Tuesday, March 8, 2011

Mardi Gras in Guaymas

The last day of celebration. The parade started at 4 pm at one end of town. We arrived early, so we stopped at a kiosk inside the supermarket and I tried, for the first time, Pepihuates. The young man on the left was really enjoying his cup and I was feeling brave. The name is a combination of pepino (cucumber) and cacahuates (peanuts). A plastic glass is first half-filled with peanuts, then a combination of minced cucumber and jicama. Then come the aderezos (toppings): chili powder, clamato juice, and sweetened minced dried chilies. It was really delicious. Slabs of diez millo (literally it means "ten million" but is the name of a tender cut of beef, thinly sliced) are secured to a rotisserie. The fire is vertical, the skewer is turned by hand to cook it. When cooked, it's sliced off the skewer, chopped and put into tacos. There were many food stands set up along the main street.
Vendors of all type plied their wares. Wheelbarrows make portability easier.

The parade began with a marching band, the only one we'd see.

My favorite very earnest performer:

There were floats and performing groups for the next 2 hours:

Each performing group was preceded by a vehicle which BLASTED music:

Las Vegas theme:

James Brown music and 60s costumes and dances:
French can-can dance troupe:

The streets were packed with some observers going up high to get a good view:

Even the hat seller stopped to watch:

Only one float tossed candy to spectators and it had a gaggle of kids who followed it down the parade route:

This Aztec queen was followed along the route by a masked (intoxicated) man who tried his hardest to be noticed. He never got even the slightest glance.

This guy was on his own, dancing up a storm. He was one of the most entertaining performers:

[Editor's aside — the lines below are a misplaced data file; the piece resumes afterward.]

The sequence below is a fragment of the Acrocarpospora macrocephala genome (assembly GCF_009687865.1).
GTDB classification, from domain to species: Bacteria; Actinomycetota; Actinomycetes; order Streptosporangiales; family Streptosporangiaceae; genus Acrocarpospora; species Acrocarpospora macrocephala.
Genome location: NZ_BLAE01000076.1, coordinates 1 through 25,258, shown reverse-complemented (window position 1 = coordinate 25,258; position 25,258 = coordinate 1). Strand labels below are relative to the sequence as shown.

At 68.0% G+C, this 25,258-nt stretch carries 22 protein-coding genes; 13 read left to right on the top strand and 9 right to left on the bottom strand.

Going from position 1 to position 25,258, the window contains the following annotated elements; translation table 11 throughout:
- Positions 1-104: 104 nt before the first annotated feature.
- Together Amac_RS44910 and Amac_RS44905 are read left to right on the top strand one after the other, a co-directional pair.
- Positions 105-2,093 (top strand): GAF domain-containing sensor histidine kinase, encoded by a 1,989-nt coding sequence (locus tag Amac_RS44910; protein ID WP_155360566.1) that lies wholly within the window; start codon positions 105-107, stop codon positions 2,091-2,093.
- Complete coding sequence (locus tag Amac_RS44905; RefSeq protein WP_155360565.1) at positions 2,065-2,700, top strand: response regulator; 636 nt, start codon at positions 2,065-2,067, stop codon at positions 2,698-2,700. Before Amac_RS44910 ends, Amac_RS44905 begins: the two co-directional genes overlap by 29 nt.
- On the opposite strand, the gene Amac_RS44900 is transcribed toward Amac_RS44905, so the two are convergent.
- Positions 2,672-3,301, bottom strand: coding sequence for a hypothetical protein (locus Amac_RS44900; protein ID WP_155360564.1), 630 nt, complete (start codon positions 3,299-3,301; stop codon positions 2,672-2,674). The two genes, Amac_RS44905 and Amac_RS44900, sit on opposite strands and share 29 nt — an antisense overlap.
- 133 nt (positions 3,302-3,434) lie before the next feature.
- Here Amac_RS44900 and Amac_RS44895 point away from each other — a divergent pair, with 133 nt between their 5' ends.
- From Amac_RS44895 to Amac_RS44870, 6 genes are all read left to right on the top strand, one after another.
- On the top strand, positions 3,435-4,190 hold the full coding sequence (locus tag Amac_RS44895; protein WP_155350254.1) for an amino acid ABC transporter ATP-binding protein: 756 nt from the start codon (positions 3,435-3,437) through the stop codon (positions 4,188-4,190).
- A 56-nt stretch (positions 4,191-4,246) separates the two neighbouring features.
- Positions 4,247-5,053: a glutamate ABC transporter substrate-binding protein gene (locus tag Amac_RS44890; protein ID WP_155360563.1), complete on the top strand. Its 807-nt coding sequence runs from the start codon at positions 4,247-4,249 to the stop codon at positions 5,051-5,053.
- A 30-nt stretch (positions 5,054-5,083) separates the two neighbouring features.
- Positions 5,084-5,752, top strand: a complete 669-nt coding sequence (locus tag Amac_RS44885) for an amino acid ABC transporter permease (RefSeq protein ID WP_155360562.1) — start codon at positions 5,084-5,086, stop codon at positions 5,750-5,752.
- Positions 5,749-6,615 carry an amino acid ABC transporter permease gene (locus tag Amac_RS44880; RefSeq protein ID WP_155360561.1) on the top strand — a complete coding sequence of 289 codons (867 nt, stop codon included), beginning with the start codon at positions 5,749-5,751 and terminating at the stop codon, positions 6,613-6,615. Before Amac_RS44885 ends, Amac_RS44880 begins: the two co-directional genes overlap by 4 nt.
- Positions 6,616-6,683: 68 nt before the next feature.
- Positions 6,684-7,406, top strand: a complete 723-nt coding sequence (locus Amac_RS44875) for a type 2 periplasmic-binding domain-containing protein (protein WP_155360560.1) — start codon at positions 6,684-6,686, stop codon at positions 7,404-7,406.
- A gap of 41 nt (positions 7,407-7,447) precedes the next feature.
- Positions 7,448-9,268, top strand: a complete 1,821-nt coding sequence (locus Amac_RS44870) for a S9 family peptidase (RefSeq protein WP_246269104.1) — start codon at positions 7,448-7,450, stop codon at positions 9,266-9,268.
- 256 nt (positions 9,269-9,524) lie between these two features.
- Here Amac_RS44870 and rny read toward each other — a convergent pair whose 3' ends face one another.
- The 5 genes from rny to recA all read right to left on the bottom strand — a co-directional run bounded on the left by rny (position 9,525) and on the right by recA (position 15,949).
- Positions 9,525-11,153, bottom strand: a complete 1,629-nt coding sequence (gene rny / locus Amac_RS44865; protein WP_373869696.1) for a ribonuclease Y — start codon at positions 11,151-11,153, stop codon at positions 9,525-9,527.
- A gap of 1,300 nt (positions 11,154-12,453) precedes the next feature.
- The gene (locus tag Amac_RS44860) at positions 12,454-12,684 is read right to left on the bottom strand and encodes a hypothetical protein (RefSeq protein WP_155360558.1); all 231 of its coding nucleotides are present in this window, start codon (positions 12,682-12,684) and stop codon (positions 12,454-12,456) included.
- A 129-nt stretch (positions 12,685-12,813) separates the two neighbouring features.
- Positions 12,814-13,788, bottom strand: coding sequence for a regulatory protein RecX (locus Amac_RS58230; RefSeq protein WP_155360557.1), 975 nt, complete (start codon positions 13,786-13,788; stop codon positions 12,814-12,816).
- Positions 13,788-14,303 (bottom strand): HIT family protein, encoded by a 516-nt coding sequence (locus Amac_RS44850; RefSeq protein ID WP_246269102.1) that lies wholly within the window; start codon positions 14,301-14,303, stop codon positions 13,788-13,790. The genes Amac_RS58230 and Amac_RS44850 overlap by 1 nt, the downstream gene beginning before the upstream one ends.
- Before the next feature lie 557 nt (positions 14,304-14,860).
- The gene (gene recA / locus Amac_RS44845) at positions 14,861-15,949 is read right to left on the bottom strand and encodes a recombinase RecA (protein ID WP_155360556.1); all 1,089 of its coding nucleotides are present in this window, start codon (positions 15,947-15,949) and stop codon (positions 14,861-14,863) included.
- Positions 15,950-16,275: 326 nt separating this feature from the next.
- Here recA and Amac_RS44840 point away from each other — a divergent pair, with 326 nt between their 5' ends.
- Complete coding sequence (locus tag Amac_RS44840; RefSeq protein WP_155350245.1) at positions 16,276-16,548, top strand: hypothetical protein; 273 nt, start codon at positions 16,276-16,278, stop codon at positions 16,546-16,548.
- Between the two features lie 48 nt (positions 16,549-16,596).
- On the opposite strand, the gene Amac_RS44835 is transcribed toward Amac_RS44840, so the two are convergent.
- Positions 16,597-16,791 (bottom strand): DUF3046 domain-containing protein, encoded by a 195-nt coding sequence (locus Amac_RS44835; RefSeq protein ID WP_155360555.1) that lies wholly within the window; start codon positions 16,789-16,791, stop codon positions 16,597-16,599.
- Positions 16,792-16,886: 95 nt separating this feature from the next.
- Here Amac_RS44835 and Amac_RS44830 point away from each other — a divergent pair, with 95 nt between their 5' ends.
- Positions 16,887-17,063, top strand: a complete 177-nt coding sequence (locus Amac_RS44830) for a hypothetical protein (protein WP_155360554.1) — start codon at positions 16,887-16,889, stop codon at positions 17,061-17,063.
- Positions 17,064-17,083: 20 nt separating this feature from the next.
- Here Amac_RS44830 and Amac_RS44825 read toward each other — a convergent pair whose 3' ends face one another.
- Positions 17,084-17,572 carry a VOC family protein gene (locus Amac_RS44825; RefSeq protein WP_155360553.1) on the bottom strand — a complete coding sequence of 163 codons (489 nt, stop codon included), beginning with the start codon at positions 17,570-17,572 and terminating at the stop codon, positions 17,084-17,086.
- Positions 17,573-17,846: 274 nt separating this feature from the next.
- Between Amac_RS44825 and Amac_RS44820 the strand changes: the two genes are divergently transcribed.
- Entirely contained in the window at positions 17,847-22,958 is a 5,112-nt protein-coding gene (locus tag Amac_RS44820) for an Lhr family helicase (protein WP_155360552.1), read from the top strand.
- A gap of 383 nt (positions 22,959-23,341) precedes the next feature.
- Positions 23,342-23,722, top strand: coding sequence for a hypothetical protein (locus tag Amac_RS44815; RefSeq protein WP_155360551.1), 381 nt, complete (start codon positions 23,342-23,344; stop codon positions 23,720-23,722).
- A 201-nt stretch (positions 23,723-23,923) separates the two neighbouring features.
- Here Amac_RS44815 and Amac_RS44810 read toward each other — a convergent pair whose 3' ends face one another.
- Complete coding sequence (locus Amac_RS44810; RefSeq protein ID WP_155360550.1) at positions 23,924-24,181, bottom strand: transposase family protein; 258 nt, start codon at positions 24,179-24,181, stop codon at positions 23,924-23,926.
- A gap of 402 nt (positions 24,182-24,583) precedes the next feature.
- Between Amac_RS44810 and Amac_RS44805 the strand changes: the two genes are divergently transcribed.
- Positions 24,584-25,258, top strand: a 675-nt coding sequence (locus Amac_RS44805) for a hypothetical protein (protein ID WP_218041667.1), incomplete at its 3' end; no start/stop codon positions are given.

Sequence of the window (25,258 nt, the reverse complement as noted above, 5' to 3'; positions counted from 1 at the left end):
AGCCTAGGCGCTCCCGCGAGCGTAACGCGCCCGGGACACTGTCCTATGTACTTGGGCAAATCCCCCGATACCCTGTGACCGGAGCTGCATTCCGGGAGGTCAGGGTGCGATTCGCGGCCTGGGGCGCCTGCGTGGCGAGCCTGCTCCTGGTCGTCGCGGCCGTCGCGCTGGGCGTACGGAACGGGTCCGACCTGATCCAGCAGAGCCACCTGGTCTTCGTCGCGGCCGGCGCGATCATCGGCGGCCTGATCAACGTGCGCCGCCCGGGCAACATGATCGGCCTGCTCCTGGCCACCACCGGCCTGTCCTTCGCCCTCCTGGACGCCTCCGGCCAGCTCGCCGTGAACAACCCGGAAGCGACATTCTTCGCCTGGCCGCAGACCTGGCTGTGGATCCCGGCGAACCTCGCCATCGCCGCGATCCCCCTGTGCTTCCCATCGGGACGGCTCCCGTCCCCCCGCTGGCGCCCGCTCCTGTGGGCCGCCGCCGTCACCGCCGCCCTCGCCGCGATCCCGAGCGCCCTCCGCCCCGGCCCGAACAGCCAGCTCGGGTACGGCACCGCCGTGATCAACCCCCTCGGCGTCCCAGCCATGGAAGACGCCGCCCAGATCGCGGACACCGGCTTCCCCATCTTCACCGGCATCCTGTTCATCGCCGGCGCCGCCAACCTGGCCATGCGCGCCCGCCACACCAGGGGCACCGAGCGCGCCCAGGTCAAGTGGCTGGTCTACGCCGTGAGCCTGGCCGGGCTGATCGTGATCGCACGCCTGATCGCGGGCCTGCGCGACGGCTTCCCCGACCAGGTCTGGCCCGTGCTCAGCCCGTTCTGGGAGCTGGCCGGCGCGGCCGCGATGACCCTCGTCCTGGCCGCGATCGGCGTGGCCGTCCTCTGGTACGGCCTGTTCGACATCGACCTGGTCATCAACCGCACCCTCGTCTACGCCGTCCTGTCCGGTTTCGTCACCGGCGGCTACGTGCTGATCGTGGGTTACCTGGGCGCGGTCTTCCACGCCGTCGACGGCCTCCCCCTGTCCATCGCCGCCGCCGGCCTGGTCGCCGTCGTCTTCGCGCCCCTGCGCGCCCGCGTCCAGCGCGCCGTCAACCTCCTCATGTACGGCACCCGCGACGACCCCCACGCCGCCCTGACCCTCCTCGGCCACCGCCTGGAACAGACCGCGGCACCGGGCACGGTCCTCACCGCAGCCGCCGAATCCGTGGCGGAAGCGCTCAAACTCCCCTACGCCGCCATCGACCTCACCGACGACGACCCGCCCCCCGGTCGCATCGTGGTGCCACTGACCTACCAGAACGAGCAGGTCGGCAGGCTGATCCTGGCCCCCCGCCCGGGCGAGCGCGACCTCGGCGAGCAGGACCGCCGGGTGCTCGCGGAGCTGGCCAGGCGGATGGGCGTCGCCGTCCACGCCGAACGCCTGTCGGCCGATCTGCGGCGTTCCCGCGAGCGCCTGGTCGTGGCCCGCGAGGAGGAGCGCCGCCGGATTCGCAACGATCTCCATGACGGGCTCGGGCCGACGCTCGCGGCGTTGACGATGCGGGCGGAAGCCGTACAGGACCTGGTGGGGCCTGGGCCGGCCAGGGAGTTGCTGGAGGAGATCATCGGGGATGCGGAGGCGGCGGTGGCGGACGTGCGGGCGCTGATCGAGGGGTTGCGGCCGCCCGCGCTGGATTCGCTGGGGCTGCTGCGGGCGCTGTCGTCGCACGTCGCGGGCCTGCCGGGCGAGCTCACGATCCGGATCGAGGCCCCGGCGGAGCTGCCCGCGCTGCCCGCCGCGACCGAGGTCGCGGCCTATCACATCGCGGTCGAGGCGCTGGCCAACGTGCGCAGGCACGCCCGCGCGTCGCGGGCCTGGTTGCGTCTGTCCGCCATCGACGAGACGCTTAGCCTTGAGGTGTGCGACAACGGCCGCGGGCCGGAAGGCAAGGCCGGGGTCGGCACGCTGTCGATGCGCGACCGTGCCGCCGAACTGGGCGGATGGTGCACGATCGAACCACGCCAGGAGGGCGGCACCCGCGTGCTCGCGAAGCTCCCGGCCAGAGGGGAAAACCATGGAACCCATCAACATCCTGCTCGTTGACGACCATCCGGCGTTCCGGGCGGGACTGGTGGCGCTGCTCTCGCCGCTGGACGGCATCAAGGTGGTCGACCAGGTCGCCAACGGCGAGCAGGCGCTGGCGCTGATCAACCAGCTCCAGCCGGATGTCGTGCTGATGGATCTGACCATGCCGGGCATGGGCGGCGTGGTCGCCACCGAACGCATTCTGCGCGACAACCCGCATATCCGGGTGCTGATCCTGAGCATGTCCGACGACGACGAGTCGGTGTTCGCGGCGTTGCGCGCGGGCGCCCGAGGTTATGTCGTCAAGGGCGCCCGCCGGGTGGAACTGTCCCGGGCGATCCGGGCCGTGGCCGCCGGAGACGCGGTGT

A diminuative queen and her court:

L-R: Darren from Cool Cat, George from Mollyhock, Dick, Panchis is on the phone, then her family:
Panchis grandchildren, Miguel Ivan and Itsel, enjoyed throwing confetti

and then walking their rats arounds. Purchased from a passing vendor, pull the string and the rat starts moving.

The guys wanted to have Chinese food for dinner. This is a fabric store, but note that half of the storefront is covered by advertising for Chinese food:

To get to the restaurant, you go into the fabric store:

down the main aisle, past the notions department, through the door on the right and up the stairs:
The vendor most apparent was Tecate beer stands (which I didn't take any pictures of) and nearby was this popular follow-up business. 3 pesos to use the bathroom:

This kid was a real sharpshooter, he never missed, and won a prize.

There was a shell game going on in the middle of the street, people were crowded around. The woman in the purple shirt was quite angry and vocal that she'd actually won but didn't get her winnings. She was making quite a scene.

Finally another customer made a deal, if he won she would also get her winnings. He won. And then I got in trouble for taking this picture. Lo siento (I'm sorry) and we got out of there.

No comments:

Post a Comment